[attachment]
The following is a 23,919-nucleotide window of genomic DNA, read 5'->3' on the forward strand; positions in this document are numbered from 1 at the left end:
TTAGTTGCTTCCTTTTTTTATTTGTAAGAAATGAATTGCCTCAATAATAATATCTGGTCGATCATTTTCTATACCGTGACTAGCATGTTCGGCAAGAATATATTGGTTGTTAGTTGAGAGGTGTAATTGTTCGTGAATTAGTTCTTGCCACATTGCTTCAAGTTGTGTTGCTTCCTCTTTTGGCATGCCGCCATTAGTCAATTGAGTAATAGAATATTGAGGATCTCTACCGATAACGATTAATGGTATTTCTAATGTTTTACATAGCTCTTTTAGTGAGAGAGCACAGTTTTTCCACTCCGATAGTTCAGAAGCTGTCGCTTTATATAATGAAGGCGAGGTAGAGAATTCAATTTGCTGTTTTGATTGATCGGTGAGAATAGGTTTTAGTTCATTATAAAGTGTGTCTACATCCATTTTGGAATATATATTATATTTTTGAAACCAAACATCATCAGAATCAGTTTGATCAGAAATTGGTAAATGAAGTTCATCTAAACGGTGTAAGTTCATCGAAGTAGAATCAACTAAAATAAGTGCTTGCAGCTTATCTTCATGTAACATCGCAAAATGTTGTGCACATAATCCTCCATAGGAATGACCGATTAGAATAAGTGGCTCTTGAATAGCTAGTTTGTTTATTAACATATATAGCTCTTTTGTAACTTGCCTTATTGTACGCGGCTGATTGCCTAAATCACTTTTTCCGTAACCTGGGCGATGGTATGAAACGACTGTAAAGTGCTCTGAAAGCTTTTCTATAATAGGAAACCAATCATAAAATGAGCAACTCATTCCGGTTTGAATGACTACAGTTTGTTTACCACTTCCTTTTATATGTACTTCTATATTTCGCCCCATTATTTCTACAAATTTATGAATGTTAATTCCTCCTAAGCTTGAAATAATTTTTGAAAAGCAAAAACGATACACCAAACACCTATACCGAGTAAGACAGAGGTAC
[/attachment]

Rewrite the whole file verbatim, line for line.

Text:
The following is a 23,919-nucleotide window of genomic DNA, read 5'->3' on the forward strand; positions in this document are numbered from 1 at the left end:
TTAGTTGCTTCCTTTTTTTATTTGTAAGAAATGAATTGCCTCAATAATAATATCTGGTCGATCATTTTCTATACCGTGACTAGCATGTTCGGCAAGAATATATTGGTTGTTAGTTGAGAGGTGTAATTGTTCGTGAATTAGTTCTTGCCACATTGCTTCAAGTTGTGTTGCTTCCTCTTTTGGCATGCCGCCATTAGTCAATTGAGTAATAGAATATTGAGGATCTCTACCGATAACGATTAATGGTATTTCTAATGTTTTACATAGCTCTTTTAGTGAGAGAGCACAGTTTTTCCACTCCGATAGTTCAGAAGCTGTCGCTTTATATAATGAAGGCGAGGTAGAGAATTCAATTTGCTGTTTTGATTGATCGGTGAGAATAGGTTTTAGTTCATTATAAAGTGTGTCTACATCCATTTTGGAATATATATTATATTTTTGAAACCAAACATCATCAGAATCAGTTTGATCAGAAATTGGTAAATGAAGTTCATCTAAACGGTGTAAGTTCATCGAAGTAGAATCAACTAAAATAAGTGCTTGCAGCTTATCTTCATGTAACATCGCAAAATGTTGTGCACATAATCCTCCATAGGAATGACCGATTAGAATAAGTGGCTCTTGAATAGCTAGTTTGTTTATTAACATATATAGCTCTTTTGTAACTTGCCTTATTGTACGCGGCTGATTGCCTAAATCACTTTTTCCGTAACCTGGGCGATGGTATGAAACGACTGTAAAGTGCTCTGAAAGCTTTTCTATAATAGGAAACCAATCATAAAATGAGCAACTCATTCCGGTTTGAATGACTACAGTTTGTTTACCACTTCCTTTTATATGTACTTCTATATTTCGCCCCATTATTTCTACAAATTTATGAATGTTAATTCCTCCTAAGCTTGAAATAATTTTTGAAAAGCAAAAACGATACACCAAACACCTATACCGAGTAAGACAGAGGTAC